Jennie Differ, 26, from Kirkintilloch, registered her interest in helping Allan McGowan, 25, from Bellshill after seeing his story in a newspaper.
Allan who had experienced progressive loss of his kidney function after being diagnosed with Alport syndrome as a teenager, was told his kidneys were functioning at just 20 per cent in 2017 and prepared to start dialysis.
Soon after, Allan’s kidney function dropped to just eight per cent, and he was rushed to hospital to have an emergency line fitted - just one week after becoming a new dad to baby Colton.
Allan was put on the deceased donor waiting list after starting dialysis, and a year and a half later, he received the call telling him a living donor who was a match had been found.
Jennie’s donation and Allan’s transplant went ahead on 22 January 2019 at the Queen Elizabeth University Hospital, with the pair meeting for the first time as Jennie was discharged after surgery.
Since 2009, 78 people have altruistically donated a kidney in Scotland. A healthy person can lead a completely normal life with one kidney, and a kidney from a living donor generally offers the best outcomes for patients living with kidney failure who need a transplant.
There are usually two routes to living kidney donation – directed donation where a friend, relative or partner donates to a loved one, or non-directed altruistic donation which involves a person donating to a stranger who is best matched on the waiting list, usually starting a chain of transplants.
The term for Jennie’s gesture is directed altruistic donation, as her wish was to donate directly to him, even though she didn’t know him.
Speaking about her motivations, Jennie, a support worker, said:
“I regularly give blood, am on the Anthony Nolan register and I’d heard about kidney donation, but thought you could only donate to a family member. When I read Allan’s story, I just remember thinking I want to do this, and made the call.
“When I spoke to the donor co-ordinator, she explained I might not be a match for Allan, but I told her that didn’t matter. I’d happily help anybody.
“Becoming a donor is a long process. They test you for absolutely everything. As it got closer to the surgery, and I was telling people what I was doing, it definitely started to sink in more.
“My partner Darren didn’t really want to discuss it, out of concern and because of my age, but he supported my decision as did my mum. My dad wasn’t too pleased but he knows once I’ve made my mind up about something there’s no point in trying to stop me.”
“Dialysis was hard going, having all the appointments, especially with Colton being born. But I just pulled through and got on with it.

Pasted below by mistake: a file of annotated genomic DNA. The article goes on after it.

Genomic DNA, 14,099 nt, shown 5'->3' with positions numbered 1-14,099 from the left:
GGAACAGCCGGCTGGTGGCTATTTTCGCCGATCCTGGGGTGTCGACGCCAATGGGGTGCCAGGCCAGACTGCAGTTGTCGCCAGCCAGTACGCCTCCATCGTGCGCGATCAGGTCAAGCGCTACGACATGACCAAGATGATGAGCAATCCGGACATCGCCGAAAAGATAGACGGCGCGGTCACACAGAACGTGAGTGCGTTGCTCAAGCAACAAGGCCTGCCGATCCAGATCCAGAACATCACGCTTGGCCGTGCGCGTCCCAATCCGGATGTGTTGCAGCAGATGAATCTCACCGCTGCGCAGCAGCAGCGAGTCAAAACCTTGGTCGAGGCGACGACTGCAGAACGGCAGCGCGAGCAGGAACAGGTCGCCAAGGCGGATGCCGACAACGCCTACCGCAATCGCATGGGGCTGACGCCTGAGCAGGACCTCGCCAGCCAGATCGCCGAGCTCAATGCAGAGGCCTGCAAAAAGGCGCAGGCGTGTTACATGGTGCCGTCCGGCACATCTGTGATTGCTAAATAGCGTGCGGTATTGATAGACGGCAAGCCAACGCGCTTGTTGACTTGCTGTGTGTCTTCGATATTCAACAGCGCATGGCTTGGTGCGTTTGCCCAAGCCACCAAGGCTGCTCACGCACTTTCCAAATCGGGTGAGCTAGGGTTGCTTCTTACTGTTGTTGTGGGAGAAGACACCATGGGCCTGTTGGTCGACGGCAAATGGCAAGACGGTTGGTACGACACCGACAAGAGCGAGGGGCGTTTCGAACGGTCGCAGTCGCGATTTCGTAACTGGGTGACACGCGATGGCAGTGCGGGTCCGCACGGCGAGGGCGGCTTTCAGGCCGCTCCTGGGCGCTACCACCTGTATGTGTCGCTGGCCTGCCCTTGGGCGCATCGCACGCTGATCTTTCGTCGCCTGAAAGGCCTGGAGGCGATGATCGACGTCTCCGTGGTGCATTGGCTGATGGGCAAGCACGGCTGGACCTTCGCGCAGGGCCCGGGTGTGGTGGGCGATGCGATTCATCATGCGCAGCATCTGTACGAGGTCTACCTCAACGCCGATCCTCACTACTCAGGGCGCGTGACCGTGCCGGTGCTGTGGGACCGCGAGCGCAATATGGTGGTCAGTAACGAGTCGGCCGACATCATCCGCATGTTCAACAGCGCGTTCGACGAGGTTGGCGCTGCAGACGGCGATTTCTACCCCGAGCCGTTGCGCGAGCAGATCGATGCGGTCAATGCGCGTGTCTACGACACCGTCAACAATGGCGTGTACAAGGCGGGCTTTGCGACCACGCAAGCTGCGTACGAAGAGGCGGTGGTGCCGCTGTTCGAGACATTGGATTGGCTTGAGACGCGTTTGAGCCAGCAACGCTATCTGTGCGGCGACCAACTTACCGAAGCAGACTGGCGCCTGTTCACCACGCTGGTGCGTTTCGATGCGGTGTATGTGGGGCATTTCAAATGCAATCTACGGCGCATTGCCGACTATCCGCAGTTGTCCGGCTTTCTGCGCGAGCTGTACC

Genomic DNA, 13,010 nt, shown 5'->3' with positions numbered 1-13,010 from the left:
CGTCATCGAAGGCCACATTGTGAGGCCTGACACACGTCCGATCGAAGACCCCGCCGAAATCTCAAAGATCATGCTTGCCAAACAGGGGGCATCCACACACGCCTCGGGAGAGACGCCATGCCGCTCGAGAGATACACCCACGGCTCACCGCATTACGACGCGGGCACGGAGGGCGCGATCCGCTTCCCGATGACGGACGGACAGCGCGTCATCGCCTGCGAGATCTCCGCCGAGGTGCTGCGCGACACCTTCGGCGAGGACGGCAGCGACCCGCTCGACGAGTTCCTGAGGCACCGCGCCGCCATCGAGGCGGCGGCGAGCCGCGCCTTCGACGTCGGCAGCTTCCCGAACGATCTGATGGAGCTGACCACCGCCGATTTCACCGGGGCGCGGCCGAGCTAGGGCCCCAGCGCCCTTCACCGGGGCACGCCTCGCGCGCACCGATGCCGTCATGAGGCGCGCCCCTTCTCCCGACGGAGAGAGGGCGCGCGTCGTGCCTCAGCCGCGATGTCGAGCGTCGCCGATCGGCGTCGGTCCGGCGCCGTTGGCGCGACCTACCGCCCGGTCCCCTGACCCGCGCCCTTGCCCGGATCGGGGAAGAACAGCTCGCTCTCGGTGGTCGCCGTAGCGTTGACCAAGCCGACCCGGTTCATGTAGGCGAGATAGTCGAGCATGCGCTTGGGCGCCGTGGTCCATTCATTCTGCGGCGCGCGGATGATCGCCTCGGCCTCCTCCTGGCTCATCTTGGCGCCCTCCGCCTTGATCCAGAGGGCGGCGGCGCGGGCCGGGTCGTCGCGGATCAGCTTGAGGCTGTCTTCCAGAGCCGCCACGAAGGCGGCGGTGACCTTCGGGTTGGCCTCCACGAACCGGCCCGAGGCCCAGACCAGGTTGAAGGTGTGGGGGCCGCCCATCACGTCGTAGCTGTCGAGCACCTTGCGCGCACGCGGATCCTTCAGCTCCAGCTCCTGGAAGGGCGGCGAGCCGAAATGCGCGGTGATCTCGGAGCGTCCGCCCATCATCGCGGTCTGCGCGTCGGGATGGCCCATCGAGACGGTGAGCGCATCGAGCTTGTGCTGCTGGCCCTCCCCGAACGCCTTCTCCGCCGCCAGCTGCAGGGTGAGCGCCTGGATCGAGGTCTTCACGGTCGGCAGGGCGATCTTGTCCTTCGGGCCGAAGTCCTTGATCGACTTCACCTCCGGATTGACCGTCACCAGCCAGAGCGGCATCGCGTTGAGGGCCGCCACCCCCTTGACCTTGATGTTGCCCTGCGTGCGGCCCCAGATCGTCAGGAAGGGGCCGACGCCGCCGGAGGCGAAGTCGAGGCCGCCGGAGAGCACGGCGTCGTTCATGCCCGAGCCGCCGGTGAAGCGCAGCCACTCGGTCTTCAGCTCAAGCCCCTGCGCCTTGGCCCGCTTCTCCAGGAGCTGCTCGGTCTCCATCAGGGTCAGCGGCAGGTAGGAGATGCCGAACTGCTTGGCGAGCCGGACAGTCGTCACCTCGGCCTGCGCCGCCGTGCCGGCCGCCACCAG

“It was strange getting the call as I wasn’t expecting it at all. I didn’t know what to think. It was brilliant to think that there was a chance I could get my life back, and that there was someone that would do that for me.
“Every test to check the donor was a match came back 100 per cent perfect. Everyone said I immediately had a better colour, and I felt warm for the first time in ages. I couldn’t believe it.”
“When I set out on doing this, I deliberately didn’t want to know the person, because if at any point I’d changed my mind, then it would have been so much harder. I chose to do this because I wanted to, not because I had to.
“I’ve had friends who have illnesses and I can’t do anything to help them. With kidneys, there is a way to fix it, so I just thought, why wouldn’t I?
“When I was being discharged, I asked about Allan and how he was doing. Normally you can send letters via the donor co-ordinator, but as we were in the same hospital, she asked if we wanted to meet.
“Allan and his partner Coleen were there. They had a balloon and a card and gave me a hug and I started crying. I was a bit speechless meeting him, and seeing how close we were in age.”
“When Jennie came in to see me, I must have said thanks about a hundred times. It was a total selfless act. Just shows you that there are good people out there.
“We’re still in touch, and me and Coleen are planning to take Jennie and Darren out for dinner once I’m back to full strength.
“I’m recovering well and am able to do so much more with my wee boy, who keeps me on my toes. Being rid of dialysis is brilliant. I have a future and I have Jennie to thank for that.”